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Bill Culbert in Venice

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Bill Culbert, Drop. Photograph by Jennifer French Bill Culbert, Bebop. Photograph by Jennifer French Bill Culbert, Bebop. Photograph by Jennifer French Bill Culbert, Strait. Photograph by Jennifer French Bill Culbert, Strait. Photograph by Jennifer French Bill Culbert, Walk Reflection and Walk Blue. Photograph by Jennifer French Bill Culbert, Flotsam Jetsam Venice. Photograph by Jennifer French Bill Culbert, Level. Photograph by Jennifer French Bill Culbert, Hut, Made in Christchurch. Photograph by Jennifer French

The first thing you notice is that New Zealand has had an upgrade in location since 2011, with the National Pavilion in 2013 being housed inside the Istituto Santa Maria della Pieta; this beautiful old building sits within a ten minute walk of the Arsenale, one of the two major venues of the Biennale. The venue's increased visibility and ease of access is undoubtedly beneficial, however what is also noticeable is how well the work itself fits into the venue.

The 55th Venice Biennale 2013

Venice

 

Bill Culbert
Front Door Out Back
Curated by Justin Paton

 

1 June - 24 November 2013

The Venice Biennale is always an interesting discussion point among New Zealanders. Even now, in 2013, few have forgotten the uproar when et al. was selected to represent New Zealand in 2005, and the ensuing “public debate” which almost led to the end of New Zealand’s involvement in the event. It must come as some relief then that Bill Culbert’s exhibition, Front Door Out Back has seemingly been so well received in 2013, with Sir Nicholas Serota of Tate in Great Britain being one of many to praise the work at its opening.

The first thing you notice is that New Zealand has had an upgrade in location since 2011, with the National Pavilion in 2013 being housed inside the Istituto Santa Maria della Pieta; this beautiful old building, a former orphanage, sits within a ten minute walk of the Arsenale, one of the two major venues of the Biennale. The venue’s increased visibility and ease of access is undoubtedly beneficial, however what is also noticeable is how well the work itself fits into the venue. In a city where architecture and history threaten to overshadow everything else around it, this is no small achievement.

As you walk into La Pieta, the installation comprising Drop and Bebop leads you down the hallway into the rest of the exhibition. Comprised of old wood and Formica tables and chairs fashioned in a sort of playful cascading cloud, the furniture has been refashioned from its former purposes and activated by single bolts of fluorescent light. The work feels light hearted while simultaneously commanding attention, its effect heightened by the tall space.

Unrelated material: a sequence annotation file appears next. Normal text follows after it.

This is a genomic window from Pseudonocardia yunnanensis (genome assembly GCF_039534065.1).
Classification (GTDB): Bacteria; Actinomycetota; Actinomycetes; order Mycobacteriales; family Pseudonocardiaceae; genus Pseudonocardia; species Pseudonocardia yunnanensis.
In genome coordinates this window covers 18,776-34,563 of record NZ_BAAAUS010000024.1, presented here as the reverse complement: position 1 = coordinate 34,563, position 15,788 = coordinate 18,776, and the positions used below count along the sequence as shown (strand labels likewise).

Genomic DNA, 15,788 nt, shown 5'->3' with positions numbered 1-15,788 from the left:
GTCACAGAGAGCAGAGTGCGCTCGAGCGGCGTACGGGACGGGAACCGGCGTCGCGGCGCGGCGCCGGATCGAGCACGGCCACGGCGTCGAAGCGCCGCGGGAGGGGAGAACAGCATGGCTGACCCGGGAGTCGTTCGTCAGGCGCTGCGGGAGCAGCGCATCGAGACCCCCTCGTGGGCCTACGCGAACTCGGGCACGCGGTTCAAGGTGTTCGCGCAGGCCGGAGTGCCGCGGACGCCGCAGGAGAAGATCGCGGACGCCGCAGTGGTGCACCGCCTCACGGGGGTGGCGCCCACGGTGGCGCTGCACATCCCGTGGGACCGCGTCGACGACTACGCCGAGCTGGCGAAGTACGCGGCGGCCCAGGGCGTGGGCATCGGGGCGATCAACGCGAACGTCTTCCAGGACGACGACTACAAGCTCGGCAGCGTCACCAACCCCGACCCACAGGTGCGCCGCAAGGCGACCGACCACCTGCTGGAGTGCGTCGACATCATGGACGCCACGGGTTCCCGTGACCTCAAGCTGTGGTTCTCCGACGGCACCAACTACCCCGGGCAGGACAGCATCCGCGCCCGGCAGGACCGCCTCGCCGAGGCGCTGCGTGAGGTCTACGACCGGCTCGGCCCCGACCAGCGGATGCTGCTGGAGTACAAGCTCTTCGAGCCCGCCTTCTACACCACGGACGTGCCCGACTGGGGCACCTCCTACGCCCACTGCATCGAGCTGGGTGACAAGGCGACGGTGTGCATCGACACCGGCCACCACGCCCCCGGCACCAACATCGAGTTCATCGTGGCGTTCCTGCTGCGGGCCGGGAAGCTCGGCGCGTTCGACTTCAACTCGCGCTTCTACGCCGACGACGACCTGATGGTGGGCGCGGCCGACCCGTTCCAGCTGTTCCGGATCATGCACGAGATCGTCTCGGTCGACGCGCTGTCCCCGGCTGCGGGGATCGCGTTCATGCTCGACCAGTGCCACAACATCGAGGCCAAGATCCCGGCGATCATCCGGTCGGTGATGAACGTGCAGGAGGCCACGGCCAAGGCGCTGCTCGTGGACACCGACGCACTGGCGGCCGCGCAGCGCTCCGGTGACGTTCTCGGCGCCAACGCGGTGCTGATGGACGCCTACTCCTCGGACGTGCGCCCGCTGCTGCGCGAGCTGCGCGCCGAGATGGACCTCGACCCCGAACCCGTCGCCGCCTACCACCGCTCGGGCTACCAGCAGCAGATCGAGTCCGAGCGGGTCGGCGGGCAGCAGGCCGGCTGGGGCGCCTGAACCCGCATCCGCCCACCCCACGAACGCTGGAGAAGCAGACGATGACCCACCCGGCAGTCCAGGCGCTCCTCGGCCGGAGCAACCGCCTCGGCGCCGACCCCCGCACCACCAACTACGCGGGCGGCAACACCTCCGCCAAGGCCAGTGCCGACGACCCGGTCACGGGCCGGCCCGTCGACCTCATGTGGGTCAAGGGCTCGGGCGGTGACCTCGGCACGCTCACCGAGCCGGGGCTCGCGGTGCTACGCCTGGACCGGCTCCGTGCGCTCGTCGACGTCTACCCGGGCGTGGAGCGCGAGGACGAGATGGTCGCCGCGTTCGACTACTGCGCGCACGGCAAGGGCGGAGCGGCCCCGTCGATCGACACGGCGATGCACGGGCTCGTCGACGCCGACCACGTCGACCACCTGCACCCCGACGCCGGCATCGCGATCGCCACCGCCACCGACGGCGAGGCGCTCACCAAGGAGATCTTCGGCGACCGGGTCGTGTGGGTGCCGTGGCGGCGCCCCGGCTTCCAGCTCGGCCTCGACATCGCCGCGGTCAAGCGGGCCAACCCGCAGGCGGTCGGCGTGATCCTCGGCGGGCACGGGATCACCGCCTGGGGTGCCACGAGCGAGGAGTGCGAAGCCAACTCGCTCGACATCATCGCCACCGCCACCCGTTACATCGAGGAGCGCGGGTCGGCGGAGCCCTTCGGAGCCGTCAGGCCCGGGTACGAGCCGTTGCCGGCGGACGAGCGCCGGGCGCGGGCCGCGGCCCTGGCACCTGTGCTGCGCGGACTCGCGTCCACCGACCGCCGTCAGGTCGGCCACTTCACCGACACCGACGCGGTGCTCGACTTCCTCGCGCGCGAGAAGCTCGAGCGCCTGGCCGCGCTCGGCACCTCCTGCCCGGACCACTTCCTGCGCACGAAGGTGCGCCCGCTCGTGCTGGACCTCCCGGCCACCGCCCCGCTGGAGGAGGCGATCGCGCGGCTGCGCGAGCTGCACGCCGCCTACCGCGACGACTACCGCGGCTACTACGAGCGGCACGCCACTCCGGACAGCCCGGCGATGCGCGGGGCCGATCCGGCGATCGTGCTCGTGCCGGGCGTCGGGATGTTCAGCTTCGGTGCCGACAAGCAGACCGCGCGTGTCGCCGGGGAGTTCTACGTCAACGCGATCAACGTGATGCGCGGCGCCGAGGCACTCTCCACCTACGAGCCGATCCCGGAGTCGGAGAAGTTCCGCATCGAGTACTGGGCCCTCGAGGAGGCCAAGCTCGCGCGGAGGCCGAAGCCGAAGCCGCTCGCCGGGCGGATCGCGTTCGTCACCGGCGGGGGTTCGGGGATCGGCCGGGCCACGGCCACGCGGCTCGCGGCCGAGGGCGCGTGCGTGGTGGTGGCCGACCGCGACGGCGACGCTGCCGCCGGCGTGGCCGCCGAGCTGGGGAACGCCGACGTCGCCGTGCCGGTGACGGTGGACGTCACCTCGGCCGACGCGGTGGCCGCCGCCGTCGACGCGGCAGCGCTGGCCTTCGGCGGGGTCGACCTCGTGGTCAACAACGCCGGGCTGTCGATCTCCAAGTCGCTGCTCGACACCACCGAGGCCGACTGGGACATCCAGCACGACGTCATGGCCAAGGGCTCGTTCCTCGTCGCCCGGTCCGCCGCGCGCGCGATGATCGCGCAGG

At the end of the hallway, you pass through a small corridor into a larger courtyard. Within the corridor itself sits Strait, a single line of anchor milk bottles with another bolt of fluorescent light through them. The bottles themselves are solid white plastic; however the thinner tops light up to reveal the effect of Culbert’s activation. In the courtyard stand the works Walk Blue and Walk Reflection. Again Culbert repurposes the mundane and typical and transforms them into contrasting light boxes, with one reflecting light during the day and the other releasing blue light in the evening.

This courtyard leads into another room, containing a further large scale light work, Daylight Flotsam Venice. This seemingly chaotic work combines more of Culbert’s repurposed plastic bottles in a sort of semi-chaotic patchwork with 150 florescent light tubes. Justin Paton alludes to the interesting relationship between the “cult of Venetian light” and Culbert’s seemingly subversive response. The use of cheap plastic bottles is likewise suggested as a further subversion in the face of Venice’s historically famous glass-blowing industry.

Some media commentators have mentioned the use of “junk” in Culbert’s work, which feels more like an attempt to stir disquiet over the cost of sending the work to Venice than anything else. More significant and worthy of note perhaps is the way that Culbert’s work incorporates these objects in such a way as to render them almost totally removed from their former purposes. The familiarity and levity of the milk containers remains, but additionally there is a sort of joyfully convincing transformation at work.

The relationship to the exhibitions surroundings is furthered by the work Level, which sits just past Daylight Flotsam Venice on the very edge of the water. These seven glass jugs all contain water aligned to the same level, and speak to the floating city’s never ending discussion of its slow and impending sinking beneath the waters of the canals, as well as once again referencing Venice’s history as an innovative centre for the craft of glasswork.